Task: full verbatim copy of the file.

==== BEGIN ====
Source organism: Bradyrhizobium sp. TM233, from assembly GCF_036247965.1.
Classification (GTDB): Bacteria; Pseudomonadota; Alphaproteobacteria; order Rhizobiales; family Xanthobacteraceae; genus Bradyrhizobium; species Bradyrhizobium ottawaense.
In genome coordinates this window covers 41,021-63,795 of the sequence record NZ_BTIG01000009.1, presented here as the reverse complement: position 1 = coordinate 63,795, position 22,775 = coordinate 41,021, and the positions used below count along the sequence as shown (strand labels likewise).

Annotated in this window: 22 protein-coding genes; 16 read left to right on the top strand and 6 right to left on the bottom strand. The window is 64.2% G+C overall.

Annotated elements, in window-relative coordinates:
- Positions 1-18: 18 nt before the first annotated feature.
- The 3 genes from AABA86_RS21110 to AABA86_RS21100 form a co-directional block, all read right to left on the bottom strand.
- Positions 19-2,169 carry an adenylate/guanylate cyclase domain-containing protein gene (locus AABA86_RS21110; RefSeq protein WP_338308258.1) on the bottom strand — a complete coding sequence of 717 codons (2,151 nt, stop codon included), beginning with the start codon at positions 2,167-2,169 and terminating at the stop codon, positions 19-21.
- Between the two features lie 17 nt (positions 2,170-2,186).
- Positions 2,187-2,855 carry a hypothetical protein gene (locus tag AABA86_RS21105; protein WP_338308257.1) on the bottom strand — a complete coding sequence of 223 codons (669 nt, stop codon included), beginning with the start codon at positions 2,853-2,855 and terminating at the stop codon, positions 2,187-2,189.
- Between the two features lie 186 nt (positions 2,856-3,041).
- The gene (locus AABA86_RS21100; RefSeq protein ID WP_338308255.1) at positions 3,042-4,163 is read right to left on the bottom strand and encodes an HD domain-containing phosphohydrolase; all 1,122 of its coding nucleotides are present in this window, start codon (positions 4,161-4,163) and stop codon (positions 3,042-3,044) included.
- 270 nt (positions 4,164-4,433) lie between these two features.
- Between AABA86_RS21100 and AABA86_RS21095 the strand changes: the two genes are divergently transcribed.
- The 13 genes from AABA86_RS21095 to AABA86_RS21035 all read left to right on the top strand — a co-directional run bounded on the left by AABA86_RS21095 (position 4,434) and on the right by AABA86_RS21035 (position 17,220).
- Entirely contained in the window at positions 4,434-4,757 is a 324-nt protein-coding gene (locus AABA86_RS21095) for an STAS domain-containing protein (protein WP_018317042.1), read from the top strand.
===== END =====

Source organism: Bradyrhizobium sp. TM233, from assembly GCF_036247965.1.
Classification (GTDB): Bacteria; Pseudomonadota; Alphaproteobacteria; order Rhizobiales; family Xanthobacteraceae; genus Bradyrhizobium; species Bradyrhizobium ottawaense.
In genome coordinates this window covers 41,021-63,795 of the sequence record NZ_BTIG01000009.1, presented here as the reverse complement: position 1 = coordinate 63,795, position 22,775 = coordinate 41,021, and the positions used below count along the sequence as shown (strand labels likewise).

Annotated in this window: 22 protein-coding genes; 16 read left to right on the top strand and 6 right to left on the bottom strand. The window is 64.2% G+C overall.

Annotated elements, in window-relative coordinates:
- Positions 1-18: 18 nt before the first annotated feature.
- The 3 genes from AABA86_RS21110 to AABA86_RS21100 form a co-directional block, all read right to left on the bottom strand.
- Positions 19-2,169 carry an adenylate/guanylate cyclase domain-containing protein gene (locus AABA86_RS21110; RefSeq protein WP_338308258.1) on the bottom strand — a complete coding sequence of 717 codons (2,151 nt, stop codon included), beginning with the start codon at positions 2,167-2,169 and terminating at the stop codon, positions 19-21.
- Between the two features lie 17 nt (positions 2,170-2,186).
- Positions 2,187-2,855 carry a hypothetical protein gene (locus tag AABA86_RS21105; protein WP_338308257.1) on the bottom strand — a complete coding sequence of 223 codons (669 nt, stop codon included), beginning with the start codon at positions 2,853-2,855 and terminating at the stop codon, positions 2,187-2,189.
- Between the two features lie 186 nt (positions 2,856-3,041).
- The gene (locus AABA86_RS21100; RefSeq protein ID WP_338308255.1) at positions 3,042-4,163 is read right to left on the bottom strand and encodes an HD domain-containing phosphohydrolase; all 1,122 of its coding nucleotides are present in this window, start codon (positions 4,161-4,163) and stop codon (positions 3,042-3,044) included.
- 270 nt (positions 4,164-4,433) lie between these two features.
- Between AABA86_RS21100 and AABA86_RS21095 the strand changes: the two genes are divergently transcribed.
- The 13 genes from AABA86_RS21095 to AABA86_RS21035 all read left to right on the top strand — a co-directional run bounded on the left by AABA86_RS21095 (position 4,434) and on the right by AABA86_RS21035 (position 17,220).
- Entirely contained in the window at positions 4,434-4,757 is a 324-nt protein-coding gene (locus AABA86_RS21095) for an STAS domain-containing protein (protein WP_018317042.1), read from the top strand.